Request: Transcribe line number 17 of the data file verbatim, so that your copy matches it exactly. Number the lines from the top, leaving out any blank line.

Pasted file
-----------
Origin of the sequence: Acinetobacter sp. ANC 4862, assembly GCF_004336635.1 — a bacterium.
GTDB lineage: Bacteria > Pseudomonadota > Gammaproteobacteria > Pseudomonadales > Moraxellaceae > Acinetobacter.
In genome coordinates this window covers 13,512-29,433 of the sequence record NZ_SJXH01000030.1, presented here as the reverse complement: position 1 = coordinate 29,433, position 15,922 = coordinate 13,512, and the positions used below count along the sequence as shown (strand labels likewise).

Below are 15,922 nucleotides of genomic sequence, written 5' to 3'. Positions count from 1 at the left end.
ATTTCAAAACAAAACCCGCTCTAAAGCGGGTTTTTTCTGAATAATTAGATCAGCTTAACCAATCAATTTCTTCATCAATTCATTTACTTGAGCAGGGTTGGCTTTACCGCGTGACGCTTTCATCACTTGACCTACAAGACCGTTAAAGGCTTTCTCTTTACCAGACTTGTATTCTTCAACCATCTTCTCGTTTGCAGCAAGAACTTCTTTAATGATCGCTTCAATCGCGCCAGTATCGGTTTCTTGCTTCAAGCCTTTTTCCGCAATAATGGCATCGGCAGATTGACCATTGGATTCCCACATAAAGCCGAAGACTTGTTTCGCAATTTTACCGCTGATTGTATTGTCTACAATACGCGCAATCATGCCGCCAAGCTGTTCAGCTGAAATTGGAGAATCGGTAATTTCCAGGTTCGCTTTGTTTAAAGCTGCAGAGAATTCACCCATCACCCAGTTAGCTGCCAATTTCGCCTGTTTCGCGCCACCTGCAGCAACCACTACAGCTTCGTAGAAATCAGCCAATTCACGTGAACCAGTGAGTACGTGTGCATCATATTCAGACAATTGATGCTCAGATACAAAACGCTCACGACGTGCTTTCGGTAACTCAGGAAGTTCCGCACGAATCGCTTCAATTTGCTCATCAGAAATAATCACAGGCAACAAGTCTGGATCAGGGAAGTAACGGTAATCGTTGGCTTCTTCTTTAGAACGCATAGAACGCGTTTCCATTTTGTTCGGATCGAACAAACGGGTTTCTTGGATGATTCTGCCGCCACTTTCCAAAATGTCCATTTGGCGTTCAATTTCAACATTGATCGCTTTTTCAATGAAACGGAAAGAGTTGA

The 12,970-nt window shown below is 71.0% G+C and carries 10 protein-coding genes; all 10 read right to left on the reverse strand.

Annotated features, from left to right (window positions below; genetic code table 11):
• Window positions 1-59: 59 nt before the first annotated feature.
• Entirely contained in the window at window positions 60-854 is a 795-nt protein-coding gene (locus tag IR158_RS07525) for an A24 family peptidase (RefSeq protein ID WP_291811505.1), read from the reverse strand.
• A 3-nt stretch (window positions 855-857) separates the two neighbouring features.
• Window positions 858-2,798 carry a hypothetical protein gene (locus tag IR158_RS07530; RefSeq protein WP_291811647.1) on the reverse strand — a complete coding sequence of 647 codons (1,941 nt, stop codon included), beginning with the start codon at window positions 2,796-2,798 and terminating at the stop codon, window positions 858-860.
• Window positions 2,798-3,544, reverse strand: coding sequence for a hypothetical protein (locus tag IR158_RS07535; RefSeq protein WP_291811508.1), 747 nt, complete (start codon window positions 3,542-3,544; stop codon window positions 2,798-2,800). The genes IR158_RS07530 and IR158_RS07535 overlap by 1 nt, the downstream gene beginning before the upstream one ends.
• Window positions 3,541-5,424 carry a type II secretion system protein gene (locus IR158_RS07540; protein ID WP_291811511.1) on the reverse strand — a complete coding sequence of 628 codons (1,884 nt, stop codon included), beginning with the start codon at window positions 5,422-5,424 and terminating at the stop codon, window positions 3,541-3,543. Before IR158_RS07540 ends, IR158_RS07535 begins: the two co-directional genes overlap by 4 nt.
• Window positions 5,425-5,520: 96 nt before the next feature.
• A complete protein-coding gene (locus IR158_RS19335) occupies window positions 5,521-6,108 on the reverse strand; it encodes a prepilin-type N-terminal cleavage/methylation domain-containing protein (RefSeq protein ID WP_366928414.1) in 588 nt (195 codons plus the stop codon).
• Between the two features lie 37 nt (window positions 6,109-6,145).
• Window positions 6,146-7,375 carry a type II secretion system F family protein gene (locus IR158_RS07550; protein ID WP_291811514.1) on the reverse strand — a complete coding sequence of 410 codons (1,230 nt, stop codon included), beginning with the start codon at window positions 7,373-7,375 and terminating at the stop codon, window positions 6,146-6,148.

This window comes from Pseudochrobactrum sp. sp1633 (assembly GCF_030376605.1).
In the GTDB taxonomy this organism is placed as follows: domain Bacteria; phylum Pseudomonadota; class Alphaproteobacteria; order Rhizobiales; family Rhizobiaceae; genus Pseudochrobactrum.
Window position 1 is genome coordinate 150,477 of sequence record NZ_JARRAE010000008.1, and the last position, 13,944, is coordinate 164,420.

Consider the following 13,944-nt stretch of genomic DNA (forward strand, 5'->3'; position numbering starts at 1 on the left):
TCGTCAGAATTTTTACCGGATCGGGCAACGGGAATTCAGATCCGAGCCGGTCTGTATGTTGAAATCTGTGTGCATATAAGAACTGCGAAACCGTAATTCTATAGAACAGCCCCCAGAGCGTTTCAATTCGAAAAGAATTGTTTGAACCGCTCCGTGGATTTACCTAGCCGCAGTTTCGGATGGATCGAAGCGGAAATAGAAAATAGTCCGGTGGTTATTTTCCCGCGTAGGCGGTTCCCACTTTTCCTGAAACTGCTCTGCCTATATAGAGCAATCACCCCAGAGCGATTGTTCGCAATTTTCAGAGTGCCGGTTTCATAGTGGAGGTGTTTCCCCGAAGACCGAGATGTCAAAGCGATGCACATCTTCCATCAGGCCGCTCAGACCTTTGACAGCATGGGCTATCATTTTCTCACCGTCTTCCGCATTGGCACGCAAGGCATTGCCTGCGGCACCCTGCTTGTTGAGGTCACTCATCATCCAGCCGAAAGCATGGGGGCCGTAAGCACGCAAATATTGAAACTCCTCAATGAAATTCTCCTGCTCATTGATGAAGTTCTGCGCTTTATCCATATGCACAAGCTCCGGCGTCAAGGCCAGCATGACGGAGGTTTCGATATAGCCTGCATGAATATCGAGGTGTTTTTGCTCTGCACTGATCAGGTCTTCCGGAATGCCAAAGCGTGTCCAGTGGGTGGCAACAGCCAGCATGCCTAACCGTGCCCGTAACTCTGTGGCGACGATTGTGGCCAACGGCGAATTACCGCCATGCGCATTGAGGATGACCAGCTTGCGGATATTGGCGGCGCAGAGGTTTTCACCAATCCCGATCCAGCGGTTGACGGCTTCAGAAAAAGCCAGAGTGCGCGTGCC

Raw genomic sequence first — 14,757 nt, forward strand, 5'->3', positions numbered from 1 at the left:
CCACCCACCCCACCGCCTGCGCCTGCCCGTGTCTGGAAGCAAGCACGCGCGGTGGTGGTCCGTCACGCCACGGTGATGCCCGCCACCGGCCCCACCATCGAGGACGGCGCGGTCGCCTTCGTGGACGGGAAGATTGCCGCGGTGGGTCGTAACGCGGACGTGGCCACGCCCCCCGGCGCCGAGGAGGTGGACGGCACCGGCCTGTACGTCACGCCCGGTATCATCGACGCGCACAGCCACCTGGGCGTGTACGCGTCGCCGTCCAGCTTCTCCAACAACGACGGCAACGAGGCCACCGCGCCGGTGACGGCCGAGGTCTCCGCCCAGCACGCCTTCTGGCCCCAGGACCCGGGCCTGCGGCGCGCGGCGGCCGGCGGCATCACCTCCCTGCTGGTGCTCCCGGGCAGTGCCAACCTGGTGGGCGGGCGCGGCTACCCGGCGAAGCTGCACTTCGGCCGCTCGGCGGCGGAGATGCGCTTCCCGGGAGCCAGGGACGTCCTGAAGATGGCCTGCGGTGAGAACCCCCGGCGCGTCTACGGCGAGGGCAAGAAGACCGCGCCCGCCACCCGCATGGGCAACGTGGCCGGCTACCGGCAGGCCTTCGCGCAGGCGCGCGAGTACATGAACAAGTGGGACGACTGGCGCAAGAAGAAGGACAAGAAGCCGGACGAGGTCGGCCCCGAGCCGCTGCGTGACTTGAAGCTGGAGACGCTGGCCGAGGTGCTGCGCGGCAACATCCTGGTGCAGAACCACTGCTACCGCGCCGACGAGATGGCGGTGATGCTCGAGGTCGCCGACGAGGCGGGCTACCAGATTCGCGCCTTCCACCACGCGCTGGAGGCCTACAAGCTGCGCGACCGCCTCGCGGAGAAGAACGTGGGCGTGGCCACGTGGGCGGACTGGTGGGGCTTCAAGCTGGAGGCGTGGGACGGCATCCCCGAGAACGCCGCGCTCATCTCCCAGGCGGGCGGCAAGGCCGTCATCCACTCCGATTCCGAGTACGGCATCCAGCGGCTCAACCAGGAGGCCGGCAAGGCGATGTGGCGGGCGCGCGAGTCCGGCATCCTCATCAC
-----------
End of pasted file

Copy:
• Window positions 6,146-7,375 carry a type II secretion system F family protein gene (locus IR158_RS07550; protein ID WP_291811514.1) on the reverse strand — a complete coding sequence of 410 codons (1,230 nt, stop codon included), beginning with the start codon at window positions 7,373-7,375 and terminating at the stop codon, window positions 6,146-6,148.